With hindsight, it was a reflection of how I was feeling at the time. My parents and sister had pressured me into sticking with the marriage, but this meant swallowing a lot of resentment, and bottling things up "for the sake of the kids". I'm only realising it now, but that poisonous stew had started to bleed into my work.
After that first draft was knocked back, I lost my nerve completely. I went entirely in a different direction. As requested, I tried to write The Simpsons, and failed horribly.
Somehow, though, Robert got the script to Monty Python's Terry Jones. Despite reservations from his agent, Terry really liked it, and wanted to voice Knife. Probably as a result of getting Terry, we then were able to put together a cast which included Jessica Stevenson (now Jessica Hynes), Kevin Eldon, and Paul Putner. We also had George & Mildred's Brian Murphy, who wasn't there at the main voice recording session. Surreally, I went out for lunch with him after he dropped in to record his lines. Lovely man.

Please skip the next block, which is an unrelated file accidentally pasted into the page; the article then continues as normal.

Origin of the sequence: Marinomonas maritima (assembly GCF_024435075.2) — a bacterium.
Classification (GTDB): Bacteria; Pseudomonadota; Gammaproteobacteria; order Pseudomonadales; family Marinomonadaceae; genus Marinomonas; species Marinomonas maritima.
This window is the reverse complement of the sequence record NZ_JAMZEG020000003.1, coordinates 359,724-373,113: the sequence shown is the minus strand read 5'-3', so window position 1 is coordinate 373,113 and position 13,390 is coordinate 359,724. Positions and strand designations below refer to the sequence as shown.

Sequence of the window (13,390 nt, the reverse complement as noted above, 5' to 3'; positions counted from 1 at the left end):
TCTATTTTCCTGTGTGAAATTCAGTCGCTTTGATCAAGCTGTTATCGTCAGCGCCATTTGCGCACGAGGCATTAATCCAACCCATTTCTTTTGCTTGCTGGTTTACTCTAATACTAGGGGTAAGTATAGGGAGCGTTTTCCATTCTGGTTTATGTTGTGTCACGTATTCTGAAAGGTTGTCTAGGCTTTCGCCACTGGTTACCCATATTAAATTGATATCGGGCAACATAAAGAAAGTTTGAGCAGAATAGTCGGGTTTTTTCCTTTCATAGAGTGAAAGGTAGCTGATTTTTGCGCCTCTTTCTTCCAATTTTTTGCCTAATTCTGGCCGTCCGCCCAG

In fact, Knife & Wife was a surreal experience from top to bottom - the first thing I ever had made for TV, and it had an actual Python in it! And not one of the rubbish ones: but the one who directed the films! And he was every bit as gracious and sweet as I could've hoped for!
Nonetheless, it's hard to look back on Knife & Wife now. I can't fault the work of the animators, any of the voice cast, or anyone on the production team. Its problems stemmed from the script. And those problems stemmed from the writer. And those problems stemmed from a pot of insecurity, which had been given a big old stir.
I didn't know who I was aiming it at, and I was wracked with self-doubt throughout. Part of me wanted to please Digitiser fans. But another part of me wanted it to please as many people as possible. Really, I should've attempted to silence those voices, and tried to write for myself - but, again, at that time I thought I was rubbish, so ultimately I wrote something a bit rubbish.
The worst part was people trying to say nice things about it, when I knew in my heart that it didn't deserve them. Well, not everyone tried. My mate Giles and his wife literally said nothing when I showed it to them.
Knife & Wife may have been the first thing I wrote for TV which got made, but it wasn't the first thing I wrote for TV which got shown.
That was Sooty...